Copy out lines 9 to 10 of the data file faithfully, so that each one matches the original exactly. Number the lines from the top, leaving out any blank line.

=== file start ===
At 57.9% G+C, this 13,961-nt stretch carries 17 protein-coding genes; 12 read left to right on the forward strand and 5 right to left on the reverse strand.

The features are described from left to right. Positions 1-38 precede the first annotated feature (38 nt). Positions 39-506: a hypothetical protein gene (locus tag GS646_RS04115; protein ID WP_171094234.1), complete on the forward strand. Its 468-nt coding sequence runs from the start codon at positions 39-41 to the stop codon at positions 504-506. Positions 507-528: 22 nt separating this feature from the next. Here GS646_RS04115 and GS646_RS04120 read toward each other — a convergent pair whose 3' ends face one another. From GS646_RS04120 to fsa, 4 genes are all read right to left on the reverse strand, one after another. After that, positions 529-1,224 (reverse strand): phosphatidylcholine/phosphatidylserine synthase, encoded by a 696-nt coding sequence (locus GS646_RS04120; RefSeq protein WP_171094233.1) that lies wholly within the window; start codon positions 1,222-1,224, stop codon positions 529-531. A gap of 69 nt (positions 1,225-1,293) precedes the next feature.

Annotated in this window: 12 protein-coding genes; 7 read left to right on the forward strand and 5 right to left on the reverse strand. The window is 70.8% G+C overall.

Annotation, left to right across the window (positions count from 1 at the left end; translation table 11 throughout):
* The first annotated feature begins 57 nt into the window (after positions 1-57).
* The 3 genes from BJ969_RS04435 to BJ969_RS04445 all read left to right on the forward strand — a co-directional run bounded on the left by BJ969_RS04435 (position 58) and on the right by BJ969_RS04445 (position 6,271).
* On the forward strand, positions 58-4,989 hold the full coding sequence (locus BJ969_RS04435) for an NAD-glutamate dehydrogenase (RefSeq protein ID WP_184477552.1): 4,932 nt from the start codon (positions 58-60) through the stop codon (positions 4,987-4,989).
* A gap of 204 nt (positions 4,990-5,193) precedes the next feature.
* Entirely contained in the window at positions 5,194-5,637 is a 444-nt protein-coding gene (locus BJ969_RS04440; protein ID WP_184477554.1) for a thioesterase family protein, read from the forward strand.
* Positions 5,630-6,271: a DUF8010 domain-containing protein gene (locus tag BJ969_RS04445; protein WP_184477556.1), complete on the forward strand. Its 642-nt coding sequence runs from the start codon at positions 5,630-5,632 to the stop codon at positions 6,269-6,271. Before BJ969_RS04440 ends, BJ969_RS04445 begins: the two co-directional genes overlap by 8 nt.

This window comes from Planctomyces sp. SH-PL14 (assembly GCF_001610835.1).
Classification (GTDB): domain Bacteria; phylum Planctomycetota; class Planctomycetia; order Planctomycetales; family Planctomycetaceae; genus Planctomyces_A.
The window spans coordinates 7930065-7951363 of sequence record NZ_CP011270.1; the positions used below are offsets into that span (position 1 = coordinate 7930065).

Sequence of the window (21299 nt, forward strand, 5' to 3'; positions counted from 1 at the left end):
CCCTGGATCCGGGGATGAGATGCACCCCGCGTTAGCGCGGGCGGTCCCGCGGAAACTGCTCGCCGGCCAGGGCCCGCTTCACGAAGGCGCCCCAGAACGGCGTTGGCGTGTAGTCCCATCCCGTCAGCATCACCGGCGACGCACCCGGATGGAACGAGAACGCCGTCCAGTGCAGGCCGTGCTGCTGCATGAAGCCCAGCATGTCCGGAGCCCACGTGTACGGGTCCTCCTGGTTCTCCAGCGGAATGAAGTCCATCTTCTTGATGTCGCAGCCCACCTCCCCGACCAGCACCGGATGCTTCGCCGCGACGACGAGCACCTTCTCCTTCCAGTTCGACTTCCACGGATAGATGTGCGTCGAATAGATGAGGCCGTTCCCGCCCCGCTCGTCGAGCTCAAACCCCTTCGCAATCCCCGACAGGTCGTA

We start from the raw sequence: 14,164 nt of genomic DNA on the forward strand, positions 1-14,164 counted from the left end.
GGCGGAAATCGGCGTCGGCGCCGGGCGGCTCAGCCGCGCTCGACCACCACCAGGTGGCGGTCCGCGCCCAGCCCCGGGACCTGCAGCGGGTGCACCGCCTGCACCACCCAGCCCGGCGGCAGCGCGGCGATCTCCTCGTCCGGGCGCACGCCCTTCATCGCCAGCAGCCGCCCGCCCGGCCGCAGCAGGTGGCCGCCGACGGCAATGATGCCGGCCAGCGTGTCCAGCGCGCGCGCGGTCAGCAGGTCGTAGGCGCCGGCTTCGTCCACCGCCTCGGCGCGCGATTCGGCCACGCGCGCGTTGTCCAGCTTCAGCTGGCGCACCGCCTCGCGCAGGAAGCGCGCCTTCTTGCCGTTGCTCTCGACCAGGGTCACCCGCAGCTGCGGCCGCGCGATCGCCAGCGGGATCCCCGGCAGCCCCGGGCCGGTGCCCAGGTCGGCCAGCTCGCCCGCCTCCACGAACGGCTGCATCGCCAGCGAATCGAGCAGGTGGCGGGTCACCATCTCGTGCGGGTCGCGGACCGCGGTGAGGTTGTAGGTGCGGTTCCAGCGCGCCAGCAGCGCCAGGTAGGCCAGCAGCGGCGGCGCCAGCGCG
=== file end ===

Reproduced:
* Entirely contained in the window at positions 5,194-5,637 is a 444-nt protein-coding gene (locus BJ969_RS04440; protein ID WP_184477554.1) for a thioesterase family protein, read from the forward strand.
* Positions 5,630-6,271: a DUF8010 domain-containing protein gene (locus tag BJ969_RS04445; protein WP_184477556.1), complete on the forward strand. Its 642-nt coding sequence runs from the start codon at positions 5,630-5,632 to the stop codon at positions 6,269-6,271. Before BJ969_RS04440 ends, BJ969_RS04445 begins: the two co-directional genes overlap by 8 nt.